The same analysis and reasoning set forth in Laio is applicable to the claims before the Court.
Plaintiffs' suit is also barred by sovereign immunity. Cassidy has argued this defense, and Plaintiffs have utterly failed to address it or present any legal exception to this defense. "The United States, as sovereign, is immune from suit save as it consents to be sued, and the terms of its consent to be sued in any court define that court's jurisdiction to entertain the suit." This immunity extends to Members of Congress, such as Congressman (now Senator) Cassidy, when sued in an official capacity. Sovereign immunity precludes the exercise of jurisdiction over Congressman (now Senator) Cassidy absent an "unequivocally expressed" waiver of that immunity. Thus, dismissal is also appropriate under the doctrine of sovereign immunity.
C. Motion to Dismiss under 28 U.S.C. § 1915
Cassidy also moves to dismiss Plaintiffs' case based on its alleged frivolous nature pursuant to 28 U.S.C. § 1915(e)(2)(B). Plaintiffs similarly failed to substantively respond to this argument. Section 1915(e)(2) provides for dismissal if the Court finds the complaint "frivolous or malicious" or if it "fails to state a claim upon which relief may be granted." A claim is frivolous if it "lacks an arguable basis either in law or in fact." A claim lacks an arguable basis in law when it is "based on an indisputably meritless legal theory." A claim lacks an arguable basis in fact when it describes "fantastic or delusional scenarios." Courts
may dismiss a claim as factually frivolous only if the facts alleged are clearly baseless, a category encompassing allegations that are fanciful, fantastic, and delusional. As those words suggest, a finding of factual frivolousness is appropriate when the facts alleged rise to the level of the irrational or the wholly incredible, whether or not there are judicially noticeable facts available to contradict them.
Based on the foregoing legal authority, the Court finds that Plaintiffs' claims are frivolous, as that term is defined above. The summary of Plaintiffs' claims presented above reflect that they are "fanciful, delusional, or fantastic." These allegations are irrational and have no legal merit whatsoever.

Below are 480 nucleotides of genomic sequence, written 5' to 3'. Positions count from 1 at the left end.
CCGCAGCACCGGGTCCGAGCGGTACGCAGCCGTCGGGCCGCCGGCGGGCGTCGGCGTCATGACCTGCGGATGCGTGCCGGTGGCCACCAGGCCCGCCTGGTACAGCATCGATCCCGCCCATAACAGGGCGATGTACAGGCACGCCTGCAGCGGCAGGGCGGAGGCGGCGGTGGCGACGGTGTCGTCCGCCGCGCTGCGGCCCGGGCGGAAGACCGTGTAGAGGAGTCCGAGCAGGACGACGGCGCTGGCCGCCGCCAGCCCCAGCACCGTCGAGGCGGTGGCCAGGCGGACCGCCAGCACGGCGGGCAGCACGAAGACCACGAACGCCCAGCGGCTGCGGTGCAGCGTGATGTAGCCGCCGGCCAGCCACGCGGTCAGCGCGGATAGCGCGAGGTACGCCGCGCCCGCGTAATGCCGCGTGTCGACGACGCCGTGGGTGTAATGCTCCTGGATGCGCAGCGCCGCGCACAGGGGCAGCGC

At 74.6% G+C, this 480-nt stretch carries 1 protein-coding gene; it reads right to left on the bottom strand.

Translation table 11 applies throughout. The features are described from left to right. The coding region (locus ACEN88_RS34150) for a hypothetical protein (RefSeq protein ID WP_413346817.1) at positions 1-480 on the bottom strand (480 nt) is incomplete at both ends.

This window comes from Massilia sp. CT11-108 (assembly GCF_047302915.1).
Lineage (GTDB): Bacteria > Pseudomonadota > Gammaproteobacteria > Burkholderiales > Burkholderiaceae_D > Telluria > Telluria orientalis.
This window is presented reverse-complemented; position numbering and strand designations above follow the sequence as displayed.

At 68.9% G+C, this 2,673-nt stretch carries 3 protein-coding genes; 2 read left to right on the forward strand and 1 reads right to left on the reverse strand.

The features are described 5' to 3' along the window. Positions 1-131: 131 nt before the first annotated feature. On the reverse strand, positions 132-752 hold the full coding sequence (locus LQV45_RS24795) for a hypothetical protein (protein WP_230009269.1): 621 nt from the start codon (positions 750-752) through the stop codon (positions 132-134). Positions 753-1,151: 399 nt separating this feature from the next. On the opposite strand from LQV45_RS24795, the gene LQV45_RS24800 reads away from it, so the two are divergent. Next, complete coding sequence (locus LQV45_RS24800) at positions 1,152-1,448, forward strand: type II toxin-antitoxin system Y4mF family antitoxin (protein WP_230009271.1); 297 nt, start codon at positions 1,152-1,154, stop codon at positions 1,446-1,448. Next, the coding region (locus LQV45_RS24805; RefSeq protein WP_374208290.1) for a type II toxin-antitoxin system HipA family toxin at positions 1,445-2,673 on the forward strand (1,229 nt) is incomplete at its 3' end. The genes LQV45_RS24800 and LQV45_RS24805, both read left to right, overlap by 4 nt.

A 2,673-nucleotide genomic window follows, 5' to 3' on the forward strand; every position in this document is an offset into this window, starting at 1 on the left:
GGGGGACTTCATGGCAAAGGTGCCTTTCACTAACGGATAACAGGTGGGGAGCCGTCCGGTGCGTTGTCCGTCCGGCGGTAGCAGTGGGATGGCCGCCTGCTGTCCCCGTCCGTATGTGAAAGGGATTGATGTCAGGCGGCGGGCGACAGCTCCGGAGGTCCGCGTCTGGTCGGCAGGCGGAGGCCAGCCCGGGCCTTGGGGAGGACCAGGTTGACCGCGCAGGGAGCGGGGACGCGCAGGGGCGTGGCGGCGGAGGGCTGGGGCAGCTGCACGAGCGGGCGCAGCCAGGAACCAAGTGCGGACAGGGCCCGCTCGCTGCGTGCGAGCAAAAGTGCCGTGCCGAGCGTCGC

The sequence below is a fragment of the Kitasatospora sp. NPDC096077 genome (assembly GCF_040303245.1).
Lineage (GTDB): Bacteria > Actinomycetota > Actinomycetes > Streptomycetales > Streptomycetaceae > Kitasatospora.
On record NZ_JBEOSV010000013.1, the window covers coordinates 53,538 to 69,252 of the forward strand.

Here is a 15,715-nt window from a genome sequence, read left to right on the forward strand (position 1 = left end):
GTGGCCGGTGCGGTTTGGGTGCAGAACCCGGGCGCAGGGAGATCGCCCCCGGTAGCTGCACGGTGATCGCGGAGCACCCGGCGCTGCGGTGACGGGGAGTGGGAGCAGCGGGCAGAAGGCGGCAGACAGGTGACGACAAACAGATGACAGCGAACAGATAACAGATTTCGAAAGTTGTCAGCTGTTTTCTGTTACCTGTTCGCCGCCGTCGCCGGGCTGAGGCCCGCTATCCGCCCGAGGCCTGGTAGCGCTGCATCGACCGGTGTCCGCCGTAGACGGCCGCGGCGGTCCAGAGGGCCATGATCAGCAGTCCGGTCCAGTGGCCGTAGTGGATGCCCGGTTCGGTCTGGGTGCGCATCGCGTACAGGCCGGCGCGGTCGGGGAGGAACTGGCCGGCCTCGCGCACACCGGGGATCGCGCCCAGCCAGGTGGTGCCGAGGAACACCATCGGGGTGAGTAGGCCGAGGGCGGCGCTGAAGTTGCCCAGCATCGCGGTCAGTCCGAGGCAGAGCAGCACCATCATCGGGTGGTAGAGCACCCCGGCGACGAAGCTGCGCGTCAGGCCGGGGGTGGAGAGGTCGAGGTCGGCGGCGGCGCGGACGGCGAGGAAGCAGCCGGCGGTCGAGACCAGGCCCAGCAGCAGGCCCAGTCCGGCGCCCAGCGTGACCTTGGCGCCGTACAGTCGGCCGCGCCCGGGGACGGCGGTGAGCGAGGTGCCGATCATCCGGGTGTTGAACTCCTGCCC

For all of the reasons set forth by Cassidy, his Motion to Dismiss is GRANTED.
D. Preliminary Default against the United States
As set forth above, the Plaintiffs moved for the Clerk's Entry of Default because the United States has failed to respond or appear in this matter. The Clerk of Court entered an Order of default on February 24, 2015. Because the Court's Ruling applies with equal force to Plaintiffs' claims against the United States, and the Court lacks subject matter jurisdiction over the United States in this matter, the Court hereby VACATES the Order of preliminary default. No default judgment could ever be confirmed in this matter as Plaintiffs' case has no factual or legal basis.
For the reasons set forth above, the Motion to Dismiss  by Senator Bill Cassidy is GRANTED. Plaintiffs' suit is dismissed with prejudice in its entirety as to all Defendants. The Court exercises supplemental jurisdiction over Plaintiffs' state law claims; however, because these claims are also without merit for the reasons set forth above, Plaintiffs' state law claims are likewise dismissed with prejudice.
Judgment shall be entered accordingly.
IT IS SO ORDERED.